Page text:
By Ameer Rosic for VentureBeat
Blockchain isn’t just for fintech. Several organizations, such as Bitnation, are using it to assist those in dire need, such as refugees and victims of human trafficking.
According to the UN Human Rights Council figures, 65 million people are currently displaced. That’s one in every 113 people in the world. The human trafficking industry is just as unnerving, with an estimated 20-30 million slaves throughout the world. As many as 800,000 people are trafficked across borders each year, and the illegal industry has annual profits of an estimated $150 billion. These figures are shocking.
Problems with physical identities
One issue that both of these groups face is that they lack proof of identity. Those fleeing war-torn countries may lose their documents or have them stolen or destroyed. The IDs of human trafficking victims are regularly confiscated so that their captors can keep them powerless. Proof of identity is vital to those seeking asylum, as well as those who have been trafficked across borders. Without documentation, human trafficking victims and refugees are often trapped in horrible situations.
Many citizens of developing countries are also undocumented, particularly if they live in isolated areas. On paper, they simply don’t exist. Lack of government services in these places has led to UNICEF estimating that one in three children under the age of five is undocumented. Although a great proportion of these people receive documentation when they get older, there remain significant numbers of people who don’t exist in a legal sense. This excludes them from important services such as banking.
On the other hand, we hear that some migrants get rid of their papers so they can pretend they are legitimate refugees. Al Jazeera reported in 2015 that up to one in three refugees claiming to be Syrian were actually from somewhere else. These economic migrants put extra strain on essential services and infrastructure, limiting the support that can be given to those who are fleeing warzones or other disasters.
This is where blockchain and digital identities come in. Someone may no longer have their physical identity, but if they could prove who they are by digital means, authorities and relief organizations would have a more secure and efficient way of processing them.
How can blockchain help create digital identities?
Blockchain is an excellent solution because it can create records that are decentralized and cannot be changed, and it allows for granular control. Using blockchain for identification also means individuals don’t have to trust a government or organization with all of their identity data, and it gives them the ability to partition that data.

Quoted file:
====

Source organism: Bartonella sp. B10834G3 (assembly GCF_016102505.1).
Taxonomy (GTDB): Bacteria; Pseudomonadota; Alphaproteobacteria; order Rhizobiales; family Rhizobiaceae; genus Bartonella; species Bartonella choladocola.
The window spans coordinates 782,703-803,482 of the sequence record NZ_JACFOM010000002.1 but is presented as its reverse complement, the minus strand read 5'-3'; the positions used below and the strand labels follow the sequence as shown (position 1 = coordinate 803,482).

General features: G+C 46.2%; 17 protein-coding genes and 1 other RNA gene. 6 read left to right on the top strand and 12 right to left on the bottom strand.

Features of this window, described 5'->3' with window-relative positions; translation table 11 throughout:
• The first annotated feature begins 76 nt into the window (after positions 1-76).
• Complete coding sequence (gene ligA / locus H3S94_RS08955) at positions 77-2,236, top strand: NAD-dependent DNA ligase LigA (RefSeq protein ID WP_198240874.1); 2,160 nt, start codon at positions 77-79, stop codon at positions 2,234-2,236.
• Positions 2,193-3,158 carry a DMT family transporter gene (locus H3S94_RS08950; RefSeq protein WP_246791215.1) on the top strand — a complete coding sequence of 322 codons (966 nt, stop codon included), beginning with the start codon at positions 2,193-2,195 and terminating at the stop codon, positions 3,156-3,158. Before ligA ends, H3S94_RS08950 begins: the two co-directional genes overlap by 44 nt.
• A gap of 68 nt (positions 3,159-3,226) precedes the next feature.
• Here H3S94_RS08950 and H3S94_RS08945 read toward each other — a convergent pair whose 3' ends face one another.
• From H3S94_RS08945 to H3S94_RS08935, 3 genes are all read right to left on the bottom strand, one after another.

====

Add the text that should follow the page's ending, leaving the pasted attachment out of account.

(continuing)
Several organizations are proposing a common ledger for digital identity based on blockchain technology. These databases would allow immigration authorities to verify a person’s identity and also their biometric data in a way that cannot be tampered with. Because of the transparent and granular nature of blockchain, it would also allow refugees to only give up the necessary information for verification and nothing more. Having the entirety of your digital identity accessible to all would be a huge privacy concern.
Bitnation refugee emergency response
Following the immensity of the Syrian refugee crisis, Bitnation (a blockchain-based virtual nation) stepped up to try and develop an emergency ID that allows family members to verify each other’s relationships. Although Bitnation Refugee Emergency Response has only had limited success, much of this is because it was developed in reaction to the crisis rather than beforehand. Regardless, it shows the immense potential of this kind of technology and provides an example of how it could help refugees with their identities.
Other blockchain digital identity technologies
What’s stopping blockchain-based digital identities?
The harrowing statistics show that there is a clear need to solve the identity crisis for refugees and human trafficking victims. While blockchain has the potential to address these issues, the technology is still young and lacking support. It needs to be further tested and receive greater funding before the systems can be implemented on a wide scale. Only then will it be able to help the people who need it most.
First appeared at VB